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Yes, You Can Blame the Moon for a Bad Night’s Sleep
25 July 2013 12:15 pm
If you were tossing and turning and howling at your pillow this week, you’re not necessarily a lunatic, at least in the strictest sense of the word. The recent full moon might be to blame for your poor sleep. In the days close to a full moon, people take longer to doze off, sleep less deeply, and sleep for a shorter time, even if the moon isn’t shining in their window, a new study has found.
“A lot of people are going to say, ‘Yeah, I knew this already. I never sleep well during a full moon.’ But this is the first data that really confirms it,” says biologist Christian Cajochen of the University of Basel in Switzerland, lead author of the new work. “There had been numerous studies before, but many were very inconclusive.”
Anecdotal evidence has long suggested that people’s sleep patterns, moods, and even aggression is linked to moon cycles. But past studies of potential lunar effects have been tainted by statistical weaknesses, biases, or inconsistent methods, Cajochen says.
Between 2000 and 2003, he and his colleagues had collected detailed data on the sleep patterns of 33 healthy volunteers for an unrelated study on the effects of aging on sleep. Using electroencephalograms (EEG) that measure brain activity, they recorded how deep and how long each participant’s nightly sleep was in a controlled, laboratory setting. Years after the initial experiment, the scientists were drinking in a pub—during a full moon—and came up with the idea of going back to the data to test for correlations with moon cycles.
“What’s nicest about this study is that it uses data that wasn’t originally intended for this purpose, so you know there couldn’t be any bias and that makes it quite convincing,” says neuroscientist Kristin Tessmar-Raible of the Max F. Perutz Laboratories in Vienna who was not involved in the new work.
When the researchers investigated how sleep patterns changed during moon cycles, they found a striking association between poor sleep and lunar cycles. In the few days before and after a full moon, people took an average of 5 extra minutes to fall asleep, slept 20 minutes less per night, and had 30% less deep sleep, as measured by the EEG. Moreover, the volunteers recorded poorer sleep on a survey around the full moon, the scientists report online today in Current Biology.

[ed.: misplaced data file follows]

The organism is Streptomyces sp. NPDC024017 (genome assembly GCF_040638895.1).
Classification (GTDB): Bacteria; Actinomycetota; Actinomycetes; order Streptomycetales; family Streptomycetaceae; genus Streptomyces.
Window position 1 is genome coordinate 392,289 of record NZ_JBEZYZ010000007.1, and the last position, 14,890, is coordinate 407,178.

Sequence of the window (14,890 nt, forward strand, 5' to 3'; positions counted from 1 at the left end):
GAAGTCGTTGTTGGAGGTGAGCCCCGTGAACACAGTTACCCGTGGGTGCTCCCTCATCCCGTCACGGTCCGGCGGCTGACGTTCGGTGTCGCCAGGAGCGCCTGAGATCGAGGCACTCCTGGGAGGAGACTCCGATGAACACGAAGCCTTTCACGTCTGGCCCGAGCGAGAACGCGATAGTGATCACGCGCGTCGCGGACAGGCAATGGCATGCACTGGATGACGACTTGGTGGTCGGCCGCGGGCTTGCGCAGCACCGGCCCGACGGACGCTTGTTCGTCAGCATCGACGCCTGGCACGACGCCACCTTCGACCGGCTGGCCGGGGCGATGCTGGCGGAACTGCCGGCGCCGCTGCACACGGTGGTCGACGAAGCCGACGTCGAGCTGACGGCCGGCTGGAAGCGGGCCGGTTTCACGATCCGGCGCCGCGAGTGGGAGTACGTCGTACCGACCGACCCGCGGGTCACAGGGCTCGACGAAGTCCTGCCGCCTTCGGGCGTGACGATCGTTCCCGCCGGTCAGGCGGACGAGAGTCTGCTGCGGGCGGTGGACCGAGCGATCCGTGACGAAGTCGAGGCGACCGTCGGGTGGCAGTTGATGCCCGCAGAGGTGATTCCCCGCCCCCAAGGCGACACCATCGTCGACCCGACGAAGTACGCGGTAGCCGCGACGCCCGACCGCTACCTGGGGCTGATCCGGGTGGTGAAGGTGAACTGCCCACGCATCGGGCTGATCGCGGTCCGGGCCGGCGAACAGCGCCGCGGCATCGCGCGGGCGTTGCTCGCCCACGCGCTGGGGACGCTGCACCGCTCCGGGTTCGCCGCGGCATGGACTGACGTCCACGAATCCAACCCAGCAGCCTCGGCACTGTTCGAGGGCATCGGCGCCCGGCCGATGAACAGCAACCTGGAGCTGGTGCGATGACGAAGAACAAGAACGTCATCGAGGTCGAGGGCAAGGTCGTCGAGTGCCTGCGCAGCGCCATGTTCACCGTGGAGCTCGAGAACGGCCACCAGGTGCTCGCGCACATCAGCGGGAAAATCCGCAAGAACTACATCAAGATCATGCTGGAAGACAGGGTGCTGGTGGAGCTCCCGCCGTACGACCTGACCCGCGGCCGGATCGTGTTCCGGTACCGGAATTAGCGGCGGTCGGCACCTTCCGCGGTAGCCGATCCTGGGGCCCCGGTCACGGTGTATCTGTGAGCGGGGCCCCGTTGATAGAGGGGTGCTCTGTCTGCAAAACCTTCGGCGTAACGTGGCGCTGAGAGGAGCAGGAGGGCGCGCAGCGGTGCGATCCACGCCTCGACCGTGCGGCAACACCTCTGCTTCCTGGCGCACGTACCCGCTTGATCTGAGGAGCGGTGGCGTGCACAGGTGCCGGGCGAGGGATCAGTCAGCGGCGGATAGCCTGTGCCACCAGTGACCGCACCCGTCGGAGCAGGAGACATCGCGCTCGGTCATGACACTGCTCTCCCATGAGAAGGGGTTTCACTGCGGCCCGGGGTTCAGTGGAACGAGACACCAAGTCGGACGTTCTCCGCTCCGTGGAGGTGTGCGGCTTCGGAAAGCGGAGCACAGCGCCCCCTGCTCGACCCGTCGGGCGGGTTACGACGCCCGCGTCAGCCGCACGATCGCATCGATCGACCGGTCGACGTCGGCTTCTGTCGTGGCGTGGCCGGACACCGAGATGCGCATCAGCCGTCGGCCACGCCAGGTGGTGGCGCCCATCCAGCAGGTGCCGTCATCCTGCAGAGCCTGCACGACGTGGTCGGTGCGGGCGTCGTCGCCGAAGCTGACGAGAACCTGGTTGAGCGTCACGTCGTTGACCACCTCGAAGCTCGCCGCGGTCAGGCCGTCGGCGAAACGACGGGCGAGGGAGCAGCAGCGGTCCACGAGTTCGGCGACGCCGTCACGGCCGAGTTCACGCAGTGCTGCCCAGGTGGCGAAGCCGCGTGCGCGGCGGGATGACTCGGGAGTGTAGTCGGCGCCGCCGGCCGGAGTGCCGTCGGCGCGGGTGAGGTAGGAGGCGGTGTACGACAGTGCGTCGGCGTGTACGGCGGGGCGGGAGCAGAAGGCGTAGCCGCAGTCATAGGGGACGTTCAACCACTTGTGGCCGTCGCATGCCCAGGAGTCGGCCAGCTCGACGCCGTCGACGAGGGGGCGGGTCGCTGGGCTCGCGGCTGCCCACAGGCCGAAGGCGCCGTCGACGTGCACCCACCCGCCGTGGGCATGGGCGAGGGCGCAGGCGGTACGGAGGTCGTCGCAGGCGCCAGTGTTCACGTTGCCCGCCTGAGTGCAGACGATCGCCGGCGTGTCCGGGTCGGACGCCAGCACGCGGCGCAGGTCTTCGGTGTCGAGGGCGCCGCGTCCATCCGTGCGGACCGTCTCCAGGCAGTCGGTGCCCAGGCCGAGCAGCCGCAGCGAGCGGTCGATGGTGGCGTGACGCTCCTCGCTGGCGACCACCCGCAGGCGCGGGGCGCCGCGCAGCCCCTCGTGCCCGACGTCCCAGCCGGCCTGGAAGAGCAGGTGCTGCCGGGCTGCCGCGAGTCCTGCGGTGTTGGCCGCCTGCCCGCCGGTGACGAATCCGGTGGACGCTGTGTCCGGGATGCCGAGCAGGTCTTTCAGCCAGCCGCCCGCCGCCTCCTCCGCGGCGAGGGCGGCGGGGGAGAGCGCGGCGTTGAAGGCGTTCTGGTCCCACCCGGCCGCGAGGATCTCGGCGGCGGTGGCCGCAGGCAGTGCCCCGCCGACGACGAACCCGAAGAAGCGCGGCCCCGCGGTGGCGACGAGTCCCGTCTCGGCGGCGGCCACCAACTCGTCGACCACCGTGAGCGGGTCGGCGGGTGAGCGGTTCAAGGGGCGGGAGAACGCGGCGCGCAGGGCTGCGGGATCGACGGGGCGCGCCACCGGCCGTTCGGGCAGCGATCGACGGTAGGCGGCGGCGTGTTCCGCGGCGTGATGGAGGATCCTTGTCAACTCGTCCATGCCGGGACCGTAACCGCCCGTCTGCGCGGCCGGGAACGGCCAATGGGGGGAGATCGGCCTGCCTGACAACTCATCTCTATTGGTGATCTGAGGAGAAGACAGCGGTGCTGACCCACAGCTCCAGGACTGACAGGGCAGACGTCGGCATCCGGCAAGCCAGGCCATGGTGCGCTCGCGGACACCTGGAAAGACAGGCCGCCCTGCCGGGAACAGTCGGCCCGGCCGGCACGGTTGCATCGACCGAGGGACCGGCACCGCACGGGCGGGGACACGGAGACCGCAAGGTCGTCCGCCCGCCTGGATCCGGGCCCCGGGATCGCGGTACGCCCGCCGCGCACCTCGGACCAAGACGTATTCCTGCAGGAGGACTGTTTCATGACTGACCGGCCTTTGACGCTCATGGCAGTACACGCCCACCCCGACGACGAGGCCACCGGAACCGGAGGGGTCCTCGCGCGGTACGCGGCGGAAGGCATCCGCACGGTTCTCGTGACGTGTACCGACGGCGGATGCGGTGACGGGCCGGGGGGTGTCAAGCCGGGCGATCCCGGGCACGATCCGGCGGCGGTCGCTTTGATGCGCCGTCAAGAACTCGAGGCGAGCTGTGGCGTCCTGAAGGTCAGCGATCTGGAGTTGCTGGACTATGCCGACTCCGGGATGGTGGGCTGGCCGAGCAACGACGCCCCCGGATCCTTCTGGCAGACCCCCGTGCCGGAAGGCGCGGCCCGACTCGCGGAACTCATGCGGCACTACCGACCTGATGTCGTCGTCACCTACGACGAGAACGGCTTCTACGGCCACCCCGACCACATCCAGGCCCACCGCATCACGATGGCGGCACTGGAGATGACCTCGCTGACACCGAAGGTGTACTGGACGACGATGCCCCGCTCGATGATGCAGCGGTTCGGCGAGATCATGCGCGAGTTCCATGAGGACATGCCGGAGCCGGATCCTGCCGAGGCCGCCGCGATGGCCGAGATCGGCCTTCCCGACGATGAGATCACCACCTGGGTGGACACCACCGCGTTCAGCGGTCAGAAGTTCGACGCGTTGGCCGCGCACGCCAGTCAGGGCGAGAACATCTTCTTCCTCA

“This paper showed that it’s possible to detect a correlation between the human sleep cycle and lunar phases, which strongly suggests to me that there is some kind of synchronization,” Tessmar-Raible says. “And the question now is what is the mechanism behind this?”
Because the subjects couldn’t see the moon, increased light levels aren’t producing the effect, at least not entirely. It’s more likely influenced only in a small part by light or other external factors, and maintained through internal hormones, like people’s 24-hour sleep-wake cycles, which persist even in the absence of light or darkness, Cajochen speculates. “In terms of the lunar cycle, light could be important to synchronize this biological clock with environmental stimuli,” Cajochen says. “But the clock itself then continues on independent of light.”
To test that possibility, he says, scientists could set up additional controlled experiments that measure how physiology and brain activity varies over the 29.5-day lunar cycle. Studies on animals with mating or migration patterns that revolve around lunar cycles could also illuminate the underlying biological drivers as well as the evolutionary benefit of having a moon-synced clock. Whatever the mechanism, inconsistent sleep around the full moon could be partially responsible for the origin of the word lunatic, which derives from the Latin for “moonstruck.”